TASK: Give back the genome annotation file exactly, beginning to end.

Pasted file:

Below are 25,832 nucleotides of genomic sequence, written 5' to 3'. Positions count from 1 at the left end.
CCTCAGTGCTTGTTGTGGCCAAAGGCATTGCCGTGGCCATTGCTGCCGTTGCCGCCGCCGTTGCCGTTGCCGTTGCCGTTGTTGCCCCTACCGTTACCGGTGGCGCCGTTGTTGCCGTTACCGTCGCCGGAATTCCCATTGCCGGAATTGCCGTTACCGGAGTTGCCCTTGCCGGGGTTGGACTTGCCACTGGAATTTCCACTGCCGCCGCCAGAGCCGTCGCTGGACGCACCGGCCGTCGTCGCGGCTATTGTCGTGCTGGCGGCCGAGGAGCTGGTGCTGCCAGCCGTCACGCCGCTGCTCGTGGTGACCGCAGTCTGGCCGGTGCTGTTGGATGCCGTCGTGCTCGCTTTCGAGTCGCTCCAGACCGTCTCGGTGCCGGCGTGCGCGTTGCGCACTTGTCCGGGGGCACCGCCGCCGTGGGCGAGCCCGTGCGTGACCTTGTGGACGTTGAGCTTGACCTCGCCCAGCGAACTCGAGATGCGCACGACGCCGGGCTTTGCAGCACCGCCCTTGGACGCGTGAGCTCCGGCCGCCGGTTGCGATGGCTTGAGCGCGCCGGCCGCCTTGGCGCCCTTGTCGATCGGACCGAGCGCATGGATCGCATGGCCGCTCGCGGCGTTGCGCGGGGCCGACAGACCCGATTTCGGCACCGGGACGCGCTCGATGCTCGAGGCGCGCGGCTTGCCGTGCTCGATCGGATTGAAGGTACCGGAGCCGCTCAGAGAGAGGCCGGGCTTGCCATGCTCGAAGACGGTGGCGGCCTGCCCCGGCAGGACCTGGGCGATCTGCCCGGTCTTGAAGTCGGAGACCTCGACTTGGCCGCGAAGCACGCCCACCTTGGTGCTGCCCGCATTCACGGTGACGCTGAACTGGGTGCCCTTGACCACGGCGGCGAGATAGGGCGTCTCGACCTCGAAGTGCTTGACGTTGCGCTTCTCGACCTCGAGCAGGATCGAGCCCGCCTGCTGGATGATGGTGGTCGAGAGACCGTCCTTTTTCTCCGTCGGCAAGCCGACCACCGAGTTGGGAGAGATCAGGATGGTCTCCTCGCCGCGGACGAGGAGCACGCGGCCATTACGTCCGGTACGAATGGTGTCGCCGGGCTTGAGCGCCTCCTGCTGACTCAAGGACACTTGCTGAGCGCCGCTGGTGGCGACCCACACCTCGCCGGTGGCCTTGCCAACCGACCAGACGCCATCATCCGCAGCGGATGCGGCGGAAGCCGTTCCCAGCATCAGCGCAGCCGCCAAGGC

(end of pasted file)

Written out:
Below are 25,832 nucleotides of genomic sequence, written 5' to 3'. Positions count from 1 at the left end.
CCTCAGTGCTTGTTGTGGCCAAAGGCATTGCCGTGGCCATTGCTGCCGTTGCCGCCGCCGTTGCCGTTGCCGTTGCCGTTGTTGCCCCTACCGTTACCGGTGGCGCCGTTGTTGCCGTTACCGTCGCCGGAATTCCCATTGCCGGAATTGCCGTTACCGGAGTTGCCCTTGCCGGGGTTGGACTTGCCACTGGAATTTCCACTGCCGCCGCCAGAGCCGTCGCTGGACGCACCGGCCGTCGTCGCGGCTATTGTCGTGCTGGCGGCCGAGGAGCTGGTGCTGCCAGCCGTCACGCCGCTGCTCGTGGTGACCGCAGTCTGGCCGGTGCTGTTGGATGCCGTCGTGCTCGCTTTCGAGTCGCTCCAGACCGTCTCGGTGCCGGCGTGCGCGTTGCGCACTTGTCCGGGGGCACCGCCGCCGTGGGCGAGCCCGTGCGTGACCTTGTGGACGTTGAGCTTGACCTCGCCCAGCGAACTCGAGATGCGCACGACGCCGGGCTTTGCAGCACCGCCCTTGGACGCGTGAGCTCCGGCCGCCGGTTGCGATGGCTTGAGCGCGCCGGCCGCCTTGGCGCCCTTGTCGATCGGACCGAGCGCATGGATCGCATGGCCGCTCGCGGCGTTGCGCGGGGCCGACAGACCCGATTTCGGCACCGGGACGCGCTCGATGCTCGAGGCGCGCGGCTTGCCGTGCTCGATCGGATTGAAGGTACCGGAGCCGCTCAGAGAGAGGCCGGGCTTGCCATGCTCGAAGACGGTGGCGGCCTGCCCCGGCAGGACCTGGGCGATCTGCCCGGTCTTGAAGTCGGAGACCTCGACTTGGCCGCGAAGCACGCCCACCTTGGTGCTGCCCGCATTCACGGTGACGCTGAACTGGGTGCCCTTGACCACGGCGGCGAGATAGGGCGTCTCGACCTCGAAGTGCTTGACGTTGCGCTTCTCGACCTCGAGCAGGATCGAGCCCGCCTGCTGGATGATGGTGGTCGAGAGACCGTCCTTTTTCTCCGTCGGCAAGCCGACCACCGAGTTGGGAGAGATCAGGATGGTCTCCTCGCCGCGGACGAGGAGCACGCGGCCATTACGTCCGGTACGAATGGTGTCGCCGGGCTTGAGCGCCTCCTGCTGACTCAAGGACACTTGCTGAGCGCCGCTGGTGGCGACCCACACCTCGCCGGTGGCCTTGCCAACCGACCAGACGCCATCATCCGCAGCGGATGCGGCGGAAGCCGTTCCCAGCATCAGCGCAGCCGCCAAGGC